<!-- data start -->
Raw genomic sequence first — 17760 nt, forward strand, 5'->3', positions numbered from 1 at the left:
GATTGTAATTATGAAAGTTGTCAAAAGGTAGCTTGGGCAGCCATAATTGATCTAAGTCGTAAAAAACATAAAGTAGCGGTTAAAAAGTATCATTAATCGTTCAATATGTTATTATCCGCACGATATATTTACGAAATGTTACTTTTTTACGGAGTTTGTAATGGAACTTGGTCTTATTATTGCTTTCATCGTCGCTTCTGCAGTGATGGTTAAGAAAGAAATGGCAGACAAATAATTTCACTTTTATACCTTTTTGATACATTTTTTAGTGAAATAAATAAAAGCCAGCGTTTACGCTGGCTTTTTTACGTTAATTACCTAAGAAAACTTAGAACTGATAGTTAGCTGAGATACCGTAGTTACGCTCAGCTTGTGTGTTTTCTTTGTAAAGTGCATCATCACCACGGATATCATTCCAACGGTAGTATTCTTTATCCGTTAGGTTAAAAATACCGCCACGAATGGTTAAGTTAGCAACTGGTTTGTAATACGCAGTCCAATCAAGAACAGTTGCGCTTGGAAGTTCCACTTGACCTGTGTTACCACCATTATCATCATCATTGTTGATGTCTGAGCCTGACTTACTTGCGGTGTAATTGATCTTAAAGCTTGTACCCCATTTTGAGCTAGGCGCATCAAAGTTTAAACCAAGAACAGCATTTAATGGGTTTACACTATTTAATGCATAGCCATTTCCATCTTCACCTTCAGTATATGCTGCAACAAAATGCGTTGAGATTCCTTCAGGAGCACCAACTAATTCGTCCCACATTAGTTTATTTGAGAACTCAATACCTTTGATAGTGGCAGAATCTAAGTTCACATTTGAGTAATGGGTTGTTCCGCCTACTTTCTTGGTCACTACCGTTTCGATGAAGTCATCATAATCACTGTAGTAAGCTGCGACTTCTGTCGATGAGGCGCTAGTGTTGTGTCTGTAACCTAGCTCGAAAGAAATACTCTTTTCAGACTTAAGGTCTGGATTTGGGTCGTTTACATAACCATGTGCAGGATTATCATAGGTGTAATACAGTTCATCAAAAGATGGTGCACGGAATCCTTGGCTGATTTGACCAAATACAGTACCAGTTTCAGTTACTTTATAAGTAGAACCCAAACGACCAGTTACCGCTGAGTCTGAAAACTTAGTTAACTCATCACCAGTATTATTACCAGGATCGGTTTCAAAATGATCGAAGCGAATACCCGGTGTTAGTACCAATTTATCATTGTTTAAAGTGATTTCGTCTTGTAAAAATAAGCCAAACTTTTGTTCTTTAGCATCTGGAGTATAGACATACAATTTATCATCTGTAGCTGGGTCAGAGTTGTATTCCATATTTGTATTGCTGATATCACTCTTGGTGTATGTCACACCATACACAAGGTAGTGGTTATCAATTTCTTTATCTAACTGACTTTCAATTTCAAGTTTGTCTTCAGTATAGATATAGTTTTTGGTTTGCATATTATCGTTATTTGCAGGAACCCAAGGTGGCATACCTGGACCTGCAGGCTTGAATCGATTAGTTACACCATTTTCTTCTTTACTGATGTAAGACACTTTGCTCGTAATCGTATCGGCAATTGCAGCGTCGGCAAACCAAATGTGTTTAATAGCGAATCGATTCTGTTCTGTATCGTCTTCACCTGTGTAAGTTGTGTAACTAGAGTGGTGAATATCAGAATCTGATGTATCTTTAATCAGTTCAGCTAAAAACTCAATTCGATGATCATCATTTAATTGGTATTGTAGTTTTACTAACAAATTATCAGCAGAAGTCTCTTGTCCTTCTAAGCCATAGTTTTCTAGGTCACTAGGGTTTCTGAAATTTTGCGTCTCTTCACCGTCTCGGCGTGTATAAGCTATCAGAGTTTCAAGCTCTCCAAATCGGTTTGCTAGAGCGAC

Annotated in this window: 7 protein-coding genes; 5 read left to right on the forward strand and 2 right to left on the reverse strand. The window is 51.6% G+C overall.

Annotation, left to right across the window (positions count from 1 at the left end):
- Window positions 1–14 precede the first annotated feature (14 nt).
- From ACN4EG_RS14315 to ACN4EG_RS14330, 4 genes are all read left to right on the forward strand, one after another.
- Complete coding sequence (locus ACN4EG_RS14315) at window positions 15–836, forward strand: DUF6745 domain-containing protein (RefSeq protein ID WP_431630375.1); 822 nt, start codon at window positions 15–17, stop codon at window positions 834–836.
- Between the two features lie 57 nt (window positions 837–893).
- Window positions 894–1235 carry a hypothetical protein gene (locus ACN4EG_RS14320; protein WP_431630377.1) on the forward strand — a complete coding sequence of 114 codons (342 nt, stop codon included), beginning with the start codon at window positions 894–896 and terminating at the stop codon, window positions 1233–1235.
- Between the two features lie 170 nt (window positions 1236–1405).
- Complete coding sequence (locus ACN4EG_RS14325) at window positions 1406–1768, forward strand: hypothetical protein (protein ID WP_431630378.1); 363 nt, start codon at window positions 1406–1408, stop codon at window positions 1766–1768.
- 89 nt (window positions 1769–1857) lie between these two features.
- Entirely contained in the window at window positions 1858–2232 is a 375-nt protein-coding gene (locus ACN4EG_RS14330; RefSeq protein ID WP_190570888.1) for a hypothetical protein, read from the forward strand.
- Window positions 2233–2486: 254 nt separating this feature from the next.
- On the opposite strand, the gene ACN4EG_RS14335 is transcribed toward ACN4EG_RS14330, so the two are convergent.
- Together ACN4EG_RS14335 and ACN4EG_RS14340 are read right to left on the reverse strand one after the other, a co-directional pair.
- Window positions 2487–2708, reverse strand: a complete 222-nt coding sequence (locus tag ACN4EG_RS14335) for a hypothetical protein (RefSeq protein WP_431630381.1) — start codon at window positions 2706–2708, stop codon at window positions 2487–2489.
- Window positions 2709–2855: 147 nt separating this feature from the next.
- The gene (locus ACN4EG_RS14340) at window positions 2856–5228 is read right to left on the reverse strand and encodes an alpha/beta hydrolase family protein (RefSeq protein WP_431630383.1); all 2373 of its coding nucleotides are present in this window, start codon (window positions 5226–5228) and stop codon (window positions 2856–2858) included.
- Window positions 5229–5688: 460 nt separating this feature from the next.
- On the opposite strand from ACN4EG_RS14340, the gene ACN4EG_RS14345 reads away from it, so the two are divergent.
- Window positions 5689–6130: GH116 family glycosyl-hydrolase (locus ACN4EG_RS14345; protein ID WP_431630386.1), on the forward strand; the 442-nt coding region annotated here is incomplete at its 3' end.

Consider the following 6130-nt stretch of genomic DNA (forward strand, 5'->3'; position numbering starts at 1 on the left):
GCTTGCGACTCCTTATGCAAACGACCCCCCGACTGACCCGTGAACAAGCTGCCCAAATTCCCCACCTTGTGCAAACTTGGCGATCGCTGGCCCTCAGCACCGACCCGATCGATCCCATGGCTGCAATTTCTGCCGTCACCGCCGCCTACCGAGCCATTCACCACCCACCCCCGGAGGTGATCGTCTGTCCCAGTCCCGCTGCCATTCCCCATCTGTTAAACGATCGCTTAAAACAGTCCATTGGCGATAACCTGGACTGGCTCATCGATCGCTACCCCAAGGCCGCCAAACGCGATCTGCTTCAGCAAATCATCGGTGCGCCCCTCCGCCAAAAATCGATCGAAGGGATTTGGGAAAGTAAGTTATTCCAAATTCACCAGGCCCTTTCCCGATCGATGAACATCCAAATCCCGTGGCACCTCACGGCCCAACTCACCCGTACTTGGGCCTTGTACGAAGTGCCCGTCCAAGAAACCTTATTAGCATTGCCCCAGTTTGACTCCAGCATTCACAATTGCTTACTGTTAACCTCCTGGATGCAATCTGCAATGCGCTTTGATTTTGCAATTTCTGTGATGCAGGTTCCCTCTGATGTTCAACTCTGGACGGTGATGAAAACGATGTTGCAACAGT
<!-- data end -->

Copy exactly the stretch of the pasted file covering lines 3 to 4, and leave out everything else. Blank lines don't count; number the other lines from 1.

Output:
Annotated in this window: 7 protein-coding genes; 5 read left to right on the forward strand and 2 right to left on the reverse strand. The window is 51.6% G+C overall.

Annotation, left to right across the window (positions count from 1 at the left end):